Mexico City has always been one of my favorite cities in the world. The vibrant energy, culture, art, and history of its people never fail to excite me. As I, and much of the art world, head to Zona Maco, one of the most prestigious and highest-attended international art fairs worldwide, it prompts me to reflect on the importance of this event, in this place
I attend not only the contemporary art iteration of Zona Maco in February, but also the photo edition in September. With each trip, I make sure to find time to visit the studios and homes of Mexican art collectors and artists. And I always carve out some room to explore many of the unique cultural and artistic happenings around Mexico City. This is a place filled with indigenous, European and Asian cultures meshing together and bringing to life what is best in all of us: social commentaries on what ails us and makes us human; discourses on personal and civil ethics; and the bubbling of ideas rooted in resistance from around the world.
So much of the world sometimes seems to be held hostage by politics surrounding nationalism, migration, economics and the environment. As developed countries find new ways to adapt to a changing world, we can take refuge in the idea that art has always been an agent of change. The art world is not immune from these issues. Indeed, it can serve as a medium for connection, healing and self-realization by creating potential solutions to many of the things that hurt us.
Zona Maco moves me. This is in part because it brings together the art and people of this ancient country, situated at the heart of the Aztec pyramids and empire, and also because it creates a nexus of old and modern art not seen anywhere else in North America.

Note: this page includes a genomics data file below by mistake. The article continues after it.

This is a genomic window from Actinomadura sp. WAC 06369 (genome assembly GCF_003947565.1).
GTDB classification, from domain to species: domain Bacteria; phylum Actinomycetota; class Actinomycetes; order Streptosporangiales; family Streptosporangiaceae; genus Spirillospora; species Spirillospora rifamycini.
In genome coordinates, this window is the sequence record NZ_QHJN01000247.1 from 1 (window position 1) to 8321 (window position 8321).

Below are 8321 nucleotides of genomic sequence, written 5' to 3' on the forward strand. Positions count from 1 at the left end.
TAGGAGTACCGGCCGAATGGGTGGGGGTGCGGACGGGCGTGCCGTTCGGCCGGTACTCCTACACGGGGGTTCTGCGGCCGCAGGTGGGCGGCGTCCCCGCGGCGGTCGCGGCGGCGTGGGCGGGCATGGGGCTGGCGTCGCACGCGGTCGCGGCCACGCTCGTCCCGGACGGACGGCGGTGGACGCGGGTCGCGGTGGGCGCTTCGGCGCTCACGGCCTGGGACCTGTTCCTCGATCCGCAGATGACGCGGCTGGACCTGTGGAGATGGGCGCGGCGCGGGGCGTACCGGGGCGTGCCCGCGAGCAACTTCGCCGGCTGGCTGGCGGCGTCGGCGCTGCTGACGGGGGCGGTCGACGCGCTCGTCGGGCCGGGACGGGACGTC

Well before Europeans even knew about the existence of the North American continent or before our national experiment in democracy ever began, the empires of the Maya, Aztec, and Olmec’s thrived. We see this in the faces and ways of modern Mexico—with 69 recognized languages spoken at any given time. It is a rich and vibrant culture. Because of politics or oversimplified negative perceptions, too often we forget how much our neighbors to the south have to offer—a powerhouse of culture and dynamism, already known throughout Latin America but still elusive within the consciousness of our American psyche. Every six months Zona Maco offers us the opportunity to edge a bit closer to a consciousness that I hope will help create a unifying vision of a North American region that is vibrant, inclusive and open to a future that embraces and respects its people and its past.
When I see a portrait of Mexican artist Frida Kahlo, I see beautiful art but also the faces of the Mexican women who have touched my life both personally and through their artwork. Today we celebrate Frida Kahlo as a modern feminist of sorts, but her life and paintings were a celebration of Mexican culture down to its indigenous roots. When I see Frida, I see resistance. I see strength. I see my mother. I see my sister’s face. I see countless of indigenous female faces. I see women who have made it their mission to create a modern Mexico and a forward-thinking world. There is an electric energy that takes hold in Mexico City in the shadows of its pyramids and its high-rises during the fair. In Zona Maco you can see and feel art history in its totality—both old and new art—and art yet to be discovered and embraced.
As I get ready to visit Mexico City, I prepare to make my annual pilgrimage to the pyramids in Teotihuacan. This pilgrimage serves as an exercise in becoming grounded and reflective about things that matter in my life and a way of connecting with the universal aspects of our humanity and heritage. Ancient, old, and contemporary art have a common stream that influences each of us on a daily basis and that is deeply rooted within us. Mexico and the United States have a complex relationship, but yet we have more positive things that bring us together than negative things that divide us. I envision a unified people in which old and current conflicts are buried and where we look to art and culture to create a better vision of our future selves. We are, after all, destined to live side by side until the end of time. When I come to Zona Maco, I see the seeds of a better and united future being planted.
Georges Berges is a dealer with a gallery located SoHo, New York City, and the owner of Berges Creative Group, an art advising firm. Read his full bio here.